The Iris is now starting to bed in now that it is nearly a year old and has an amazing rich sound which really carries across an auditorium. For solo and orchestral work it is a truly stunning instrument to play and you can get a real range of dynamics.

For Katherines gigs though all the instruments are miked up and the harp has 2 very close mikes, 1 at the bass end and 1 at the top. The engineers get a great sound (so I'm told) of the harp out at the front, but it is a complete nightmare playing with such close mikes. You have to be so aware of every finger noise, damp and pedal noise.

My Iris produces so much sound that I'm very conscious of having to damp all the time especially the mid range. You don't notice that when you play acoustically but it really shows up whenever I have done some test digital recordings.

I was going to do a CD recording earlier this year, but I've postponed it until the harp settles in and matures a bit more and generally doesn't have so much "boom" on a close up microphone.

So the Aurora came into it's own! It's a really lovely harp with a great sound and I'm very lucky to have two such amazing harps.

Monday, 28 June 2010

Bollywood and Bond

I've just had a very busy few days of gigs. First up was a Katherine Jenkins gig in Whitehaven, which was nicely presented by Katherine after all the recent tragedy there. The next day was a James Bond gig with the RLPO which was fun but it was just page after page of glisses, and there were lots of pages.

Slotted in between the glisses there were a couple of pieces where I actually had some notes to play, namely Schindlers List and then a 2 bar harp solo in Hill Street Blues!!! Then back to even more glisses. Thank goodness for felt picks, otherwise I wouldn't have any fingers left.

In the morning on the way to the Bond gig I had a Bollywood wedding to play at which made the whole weekend a bit of logistical nightmare. Probably more about Bollywood harp music on another post.

This is a new thing which I have recently started doing and the repertoire is very interesting, especially as there doesn't seem to be any sound clips on the web of how it is supposed to sound on just a harp! So I've recorded a few quick clips which although it's not the best recordings, at least give a rough idea of the sound.

Wednesday, 23 June 2010


Andy and I played at the funeral today of a very special lady today, who died before her time. It was a really lovely church service, and it was nice to catch up with some old friends afterwards.

Playing at a funeral is definitely one the hardest gigs you can do, but it was a real privilege for me and Andy to be able to play for her as she was really good to us when our kids were little.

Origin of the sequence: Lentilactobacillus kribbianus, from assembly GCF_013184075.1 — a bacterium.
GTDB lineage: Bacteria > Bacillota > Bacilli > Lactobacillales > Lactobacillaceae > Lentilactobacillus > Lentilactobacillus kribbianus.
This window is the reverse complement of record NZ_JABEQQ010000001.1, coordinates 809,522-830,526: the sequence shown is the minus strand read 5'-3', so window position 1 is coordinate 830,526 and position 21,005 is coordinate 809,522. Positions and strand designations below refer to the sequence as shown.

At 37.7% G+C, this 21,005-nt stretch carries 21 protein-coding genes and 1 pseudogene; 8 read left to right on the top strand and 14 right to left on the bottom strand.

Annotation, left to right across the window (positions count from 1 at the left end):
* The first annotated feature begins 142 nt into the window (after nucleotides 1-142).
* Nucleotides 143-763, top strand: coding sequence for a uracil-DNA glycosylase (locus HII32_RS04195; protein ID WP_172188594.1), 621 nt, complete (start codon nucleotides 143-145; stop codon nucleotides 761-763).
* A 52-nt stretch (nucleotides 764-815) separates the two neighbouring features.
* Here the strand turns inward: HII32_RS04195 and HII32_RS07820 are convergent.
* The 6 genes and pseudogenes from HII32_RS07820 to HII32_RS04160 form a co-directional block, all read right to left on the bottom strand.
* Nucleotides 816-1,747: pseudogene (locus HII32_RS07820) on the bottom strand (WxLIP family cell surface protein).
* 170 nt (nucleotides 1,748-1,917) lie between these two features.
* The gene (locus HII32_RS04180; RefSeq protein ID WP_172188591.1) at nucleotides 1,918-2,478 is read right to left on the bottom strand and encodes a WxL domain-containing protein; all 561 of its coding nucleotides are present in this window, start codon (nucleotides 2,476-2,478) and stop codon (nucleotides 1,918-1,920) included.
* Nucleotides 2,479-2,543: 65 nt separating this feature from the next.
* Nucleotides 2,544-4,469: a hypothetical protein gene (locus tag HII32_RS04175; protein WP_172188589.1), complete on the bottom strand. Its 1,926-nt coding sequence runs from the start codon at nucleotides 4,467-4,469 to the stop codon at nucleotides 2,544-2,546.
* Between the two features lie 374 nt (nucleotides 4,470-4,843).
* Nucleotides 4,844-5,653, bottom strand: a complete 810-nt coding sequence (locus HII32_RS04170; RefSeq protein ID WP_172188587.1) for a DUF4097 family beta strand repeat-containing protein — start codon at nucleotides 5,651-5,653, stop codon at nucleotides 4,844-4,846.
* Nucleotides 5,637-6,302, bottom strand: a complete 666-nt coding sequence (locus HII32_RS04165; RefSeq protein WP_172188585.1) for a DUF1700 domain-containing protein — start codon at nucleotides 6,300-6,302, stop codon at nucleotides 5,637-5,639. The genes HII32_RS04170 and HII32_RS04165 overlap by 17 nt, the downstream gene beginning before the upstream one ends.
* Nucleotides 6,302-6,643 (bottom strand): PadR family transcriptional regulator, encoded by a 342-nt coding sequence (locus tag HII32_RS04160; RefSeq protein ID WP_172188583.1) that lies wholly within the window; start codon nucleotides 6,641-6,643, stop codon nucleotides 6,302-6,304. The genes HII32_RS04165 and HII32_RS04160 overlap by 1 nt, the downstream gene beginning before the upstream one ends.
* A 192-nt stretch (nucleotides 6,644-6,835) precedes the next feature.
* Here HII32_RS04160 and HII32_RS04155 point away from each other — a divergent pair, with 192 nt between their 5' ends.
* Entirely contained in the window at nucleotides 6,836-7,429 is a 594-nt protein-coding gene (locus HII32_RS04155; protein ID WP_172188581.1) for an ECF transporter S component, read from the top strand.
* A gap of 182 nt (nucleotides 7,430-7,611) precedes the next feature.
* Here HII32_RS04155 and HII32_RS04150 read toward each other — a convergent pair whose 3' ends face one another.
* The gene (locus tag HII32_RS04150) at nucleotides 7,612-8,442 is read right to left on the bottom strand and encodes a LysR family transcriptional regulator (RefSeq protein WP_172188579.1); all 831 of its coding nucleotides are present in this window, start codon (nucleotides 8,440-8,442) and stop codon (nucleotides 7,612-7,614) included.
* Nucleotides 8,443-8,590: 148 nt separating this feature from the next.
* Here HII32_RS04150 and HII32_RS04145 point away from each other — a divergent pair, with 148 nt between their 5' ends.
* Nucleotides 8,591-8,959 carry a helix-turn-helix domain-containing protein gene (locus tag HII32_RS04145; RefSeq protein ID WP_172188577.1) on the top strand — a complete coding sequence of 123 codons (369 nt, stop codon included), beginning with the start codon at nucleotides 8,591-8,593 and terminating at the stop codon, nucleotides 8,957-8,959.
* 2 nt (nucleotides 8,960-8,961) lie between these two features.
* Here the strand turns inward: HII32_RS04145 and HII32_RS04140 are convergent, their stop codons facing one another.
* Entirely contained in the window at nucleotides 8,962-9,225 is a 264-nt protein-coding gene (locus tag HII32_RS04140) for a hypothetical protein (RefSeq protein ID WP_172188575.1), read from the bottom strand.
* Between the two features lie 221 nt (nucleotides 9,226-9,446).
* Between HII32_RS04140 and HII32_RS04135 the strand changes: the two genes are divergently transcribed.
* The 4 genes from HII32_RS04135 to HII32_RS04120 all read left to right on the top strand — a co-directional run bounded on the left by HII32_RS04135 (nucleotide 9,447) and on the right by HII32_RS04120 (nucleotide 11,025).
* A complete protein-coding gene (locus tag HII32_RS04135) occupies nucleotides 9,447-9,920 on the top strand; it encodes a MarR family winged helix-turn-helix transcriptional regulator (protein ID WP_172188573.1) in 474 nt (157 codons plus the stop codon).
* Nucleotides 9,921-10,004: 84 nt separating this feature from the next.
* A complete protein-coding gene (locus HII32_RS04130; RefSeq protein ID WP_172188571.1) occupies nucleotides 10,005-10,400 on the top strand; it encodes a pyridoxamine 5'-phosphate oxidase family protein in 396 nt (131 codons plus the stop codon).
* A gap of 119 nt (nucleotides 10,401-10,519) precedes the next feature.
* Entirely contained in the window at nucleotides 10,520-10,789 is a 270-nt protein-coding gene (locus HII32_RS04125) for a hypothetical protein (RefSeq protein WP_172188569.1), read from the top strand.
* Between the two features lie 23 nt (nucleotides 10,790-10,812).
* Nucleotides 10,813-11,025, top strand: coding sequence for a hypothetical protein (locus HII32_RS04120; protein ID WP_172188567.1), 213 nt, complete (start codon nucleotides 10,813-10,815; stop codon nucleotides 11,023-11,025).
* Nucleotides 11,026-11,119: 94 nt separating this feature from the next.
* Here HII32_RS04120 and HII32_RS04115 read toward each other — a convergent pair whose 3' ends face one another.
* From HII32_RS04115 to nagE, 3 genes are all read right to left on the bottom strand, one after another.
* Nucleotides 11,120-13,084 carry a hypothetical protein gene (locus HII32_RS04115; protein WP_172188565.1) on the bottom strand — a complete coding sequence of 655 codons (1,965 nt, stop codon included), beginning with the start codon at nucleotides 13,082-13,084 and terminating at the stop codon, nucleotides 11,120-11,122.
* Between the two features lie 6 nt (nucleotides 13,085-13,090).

I played some solo harp music before the service, and then just before the service started we (Andy on tenor sax) played "the Water is Wide" which is such a beautiful tune. As Carol was brought into the church we played "Pie Jesu" by Lloyd-Webber, and then as Carol was taken out of the church we played "Fields of Gold" followed by "Autumn Leaves".

Andy and I so rarely play together which is a shame as the harp and tenor sax sound really lovely, but Andy does have to "hold in" the volume so as not to blast out the harp. It balanced out ok in the church though and I'm glad we could do this for her.

God bless you Carol.

Saturday, 19 June 2010

admin v practice

I've been really busy with gigs, but have hardly had any chance to practice. A very unsatisfactory way to be, but thats the way it goes sometimes.

I spent most of this week in between gigs (and during breaks in the gigs) writing up proposals, filling in funding application forms and generally catching up on loads of admin. All the applications need to be submitted in the next few days, so hopefully I can get my life back and get some practicing in then.

Finally got my flyers for the Edinburgh Festival Fringe dates to the printers last night which was long overdue considering the tickets are now on sale. It would be really good if being a musician was just about practicing and playing, but I think at least half of it is about admin. Otherwise how do you get the work in the first place? On reflection I suppose it's not that often really that the admin takes over completely from the playing, it's just annoying when it does!